Join reverse glass painting specialist Anne Dimock as she teaches you the step-by-step process to create your very own reverse glass art at the Madison County Historical Society’s Heritage Handicrafts: Reverse Glass Workshop from 9 a.m. to 1 p.m. Saturday, June 18, 2022.
The process of creating reverse glass involves painting a piece of glass in such a manner that when the glass is turned over the painting is visible through the glass and from the reverse side. The steps of reverse glass painting start with the image details and end with the background so that the artwork can be viewed from any angle as you turn the glass. As you learn and practice the techniques of reverse glass at the workshop, you will develop the skills necessary to master reverse glass painting.
This series of leisure arts workshops are designed to engage and involve participants in fine arts and crafts activities common in the 19th century, with a focus on making cultural connections to creative pastimes, which are still relevant today. This year, the MCHS is collaborating with the Historical Society of Early American Decoration member artists who will be leading a series of workshops at the MCHS. HSEAD is a non-profit national organization whose mission is to perpetuate and expand the unique skills and knowledge of early American decoration through educational workshops, research, publishing and exhibitions.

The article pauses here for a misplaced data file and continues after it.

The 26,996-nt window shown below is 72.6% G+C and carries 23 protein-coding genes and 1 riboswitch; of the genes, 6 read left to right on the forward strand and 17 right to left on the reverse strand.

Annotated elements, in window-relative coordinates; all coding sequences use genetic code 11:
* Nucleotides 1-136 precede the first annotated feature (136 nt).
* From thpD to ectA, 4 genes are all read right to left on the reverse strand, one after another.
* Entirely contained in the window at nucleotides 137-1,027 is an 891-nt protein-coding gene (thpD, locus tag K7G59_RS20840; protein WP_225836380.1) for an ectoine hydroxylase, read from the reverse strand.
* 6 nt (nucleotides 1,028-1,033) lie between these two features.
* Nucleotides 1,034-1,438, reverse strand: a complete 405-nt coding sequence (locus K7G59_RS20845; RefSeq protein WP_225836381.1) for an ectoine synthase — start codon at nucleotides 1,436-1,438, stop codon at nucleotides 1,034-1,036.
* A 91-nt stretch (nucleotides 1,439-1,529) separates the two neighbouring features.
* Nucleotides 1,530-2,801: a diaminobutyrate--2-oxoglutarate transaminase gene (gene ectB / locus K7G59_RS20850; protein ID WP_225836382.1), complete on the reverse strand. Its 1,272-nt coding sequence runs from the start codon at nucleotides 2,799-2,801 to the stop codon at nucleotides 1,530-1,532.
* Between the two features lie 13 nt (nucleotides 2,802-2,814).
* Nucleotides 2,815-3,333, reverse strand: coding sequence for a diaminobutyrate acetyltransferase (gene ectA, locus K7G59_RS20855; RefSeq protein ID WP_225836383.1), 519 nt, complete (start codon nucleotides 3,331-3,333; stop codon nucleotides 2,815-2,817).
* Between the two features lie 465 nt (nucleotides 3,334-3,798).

Dimock has been a member of HSEAD for 45 years. The society’s mission is to research and reproduce decorative items found in homes in the early 1800s. She is an accredited teacher of American painted tinware and reverse glass painting and has earned her specialist award in reverse glass painting. She has been teaching since 1980, holds classes in her home and travels to teach seminars throughout the Northeast. She has received numerous awards from HSEAD and the National Watch and Clock Association, and her work has been featured in Early American Life’s Top 200 Craftsmen.
Dimock lives in Trumansburg and has three children, nine grandchildren and three great-grandchildren. Her home is full of animals, inside and out, which serve as a comfort, as well as many hours of enjoyment.
The Reverse Glass Workshop will be held at the Madison County Historical Society located at 435 Main St. The cost is $25 for Madison County Historical Society members and $30 for non-members. Become a member of the Madison County Historical Society to receive the special workshop rate. All materials will be provided. This workshop is for adults and children 13 years and up. Space is limited to 10 participants, and registration is required. MCHS is very excited to be collaborating with HSEAD member artists who will be leading the Reverse Glass Workshop and Penny Rug Workshop Sept. 25. To learn more about the Historical Society of Early American Decoration, visit hsead.org. To register for the workshop, contact the Madison County Historical Society at 315.363.4136, firstname.lastname@example.org or mchs1900.org. There will be prepackaged, single-serve snacks and light refreshments offered. MCHS is a nonprofit organization that operates a museum and the Mary King Research Library located at 435 Main St., Oneida. The society continues to preserve, collect, promote and exhibit the history of Madison County and its 15 towns and one city through the development of programs that enhance Madison County’s heritage. The historical society’s headquarters are housed in an 1849 Gothic Revival villa that is listed on the state and national registries of Historic Places.